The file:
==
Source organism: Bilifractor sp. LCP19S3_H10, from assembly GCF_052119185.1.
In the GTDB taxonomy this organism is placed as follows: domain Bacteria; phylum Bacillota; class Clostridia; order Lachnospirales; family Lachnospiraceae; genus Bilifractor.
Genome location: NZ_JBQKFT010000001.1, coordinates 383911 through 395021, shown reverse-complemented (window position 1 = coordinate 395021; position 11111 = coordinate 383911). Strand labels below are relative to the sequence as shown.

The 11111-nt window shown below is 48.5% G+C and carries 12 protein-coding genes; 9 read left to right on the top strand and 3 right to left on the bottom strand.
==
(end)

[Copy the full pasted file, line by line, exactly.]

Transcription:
Source organism: Bilifractor sp. LCP19S3_H10, from assembly GCF_052119185.1.
In the GTDB taxonomy this organism is placed as follows: domain Bacteria; phylum Bacillota; class Clostridia; order Lachnospirales; family Lachnospiraceae; genus Bilifractor.
Genome location: NZ_JBQKFT010000001.1, coordinates 383911 through 395021, shown reverse-complemented (window position 1 = coordinate 395021; position 11111 = coordinate 383911). Strand labels below are relative to the sequence as shown.

The 11111-nt window shown below is 48.5% G+C and carries 12 protein-coding genes; 9 read left to right on the top strand and 3 right to left on the bottom strand.